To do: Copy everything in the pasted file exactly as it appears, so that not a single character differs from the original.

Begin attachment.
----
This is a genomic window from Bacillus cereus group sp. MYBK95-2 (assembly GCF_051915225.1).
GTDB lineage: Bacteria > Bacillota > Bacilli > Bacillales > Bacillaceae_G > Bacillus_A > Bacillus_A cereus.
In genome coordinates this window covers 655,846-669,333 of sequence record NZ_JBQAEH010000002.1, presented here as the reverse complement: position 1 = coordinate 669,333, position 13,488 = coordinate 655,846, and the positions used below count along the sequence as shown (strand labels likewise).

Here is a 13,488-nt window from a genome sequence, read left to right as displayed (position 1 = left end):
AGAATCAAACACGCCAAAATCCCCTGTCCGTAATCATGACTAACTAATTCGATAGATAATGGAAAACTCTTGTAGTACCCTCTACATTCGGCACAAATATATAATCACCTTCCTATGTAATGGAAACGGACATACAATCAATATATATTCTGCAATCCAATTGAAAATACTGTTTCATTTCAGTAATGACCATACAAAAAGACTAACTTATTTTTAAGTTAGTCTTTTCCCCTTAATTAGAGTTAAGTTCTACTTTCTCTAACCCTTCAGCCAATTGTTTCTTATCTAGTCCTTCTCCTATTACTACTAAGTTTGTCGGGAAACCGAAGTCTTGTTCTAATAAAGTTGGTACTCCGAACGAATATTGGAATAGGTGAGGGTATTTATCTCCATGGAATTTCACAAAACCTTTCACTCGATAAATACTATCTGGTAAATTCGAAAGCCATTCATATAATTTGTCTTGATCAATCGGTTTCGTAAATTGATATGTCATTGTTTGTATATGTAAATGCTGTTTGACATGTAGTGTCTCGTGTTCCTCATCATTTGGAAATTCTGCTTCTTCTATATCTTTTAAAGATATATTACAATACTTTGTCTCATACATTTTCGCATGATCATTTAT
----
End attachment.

This is a genomic window from Bacillus cereus group sp. MYBK95-2 (assembly GCF_051915225.1).
GTDB lineage: Bacteria > Bacillota > Bacilli > Bacillales > Bacillaceae_G > Bacillus_A > Bacillus_A cereus.
In genome coordinates this window covers 655,846-669,333 of sequence record NZ_JBQAEH010000002.1, presented here as the reverse complement: position 1 = coordinate 669,333, position 13,488 = coordinate 655,846, and the positions used below count along the sequence as shown (strand labels likewise).

Here is a 13,488-nt window from a genome sequence, read left to right as displayed (position 1 = left end):
AGAATCAAACACGCCAAAATCCCCTGTCCGTAATCATGACTAACTAATTCGATAGATAATGGAAAACTCTTGTAGTACCCTCTACATTCGGCACAAATATATAATCACCTTCCTATGTAATGGAAACGGACATACAATCAATATATATTCTGCAATCCAATTGAAAATACTGTTTCATTTCAGTAATGACCATACAAAAAGACTAACTTATTTTTAAGTTAGTCTTTTCCCCTTAATTAGAGTTAAGTTCTACTTTCTCTAACCCTTCAGCCAATTGTTTCTTATCTAGTCCTTCTCCTATTACTACTAAGTTTGTCGGGAAACCGAAGTCTTGTTCTAATAAAGTTGGTACTCCGAACGAATATTGGAATAGGTGAGGGTATTTATCTCCATGGAATTTCACAAAACCTTTCACTCGATAAATACTATCTGGTAAATTCGAAAGCCATTCATATAATTTGTCTTGATCAATCGGTTTCGTAAATTGATATGTCATTGTTTGTATATGTAAATGCTGTTTGACATGTAGTGTCTCGTGTTCCTCATCATTTGGAAATTCTGCTTCTTCTATATCTTTTAAAGATATATTACAATACTTTGTCTCATACATTTTCGCATGATCATTTAT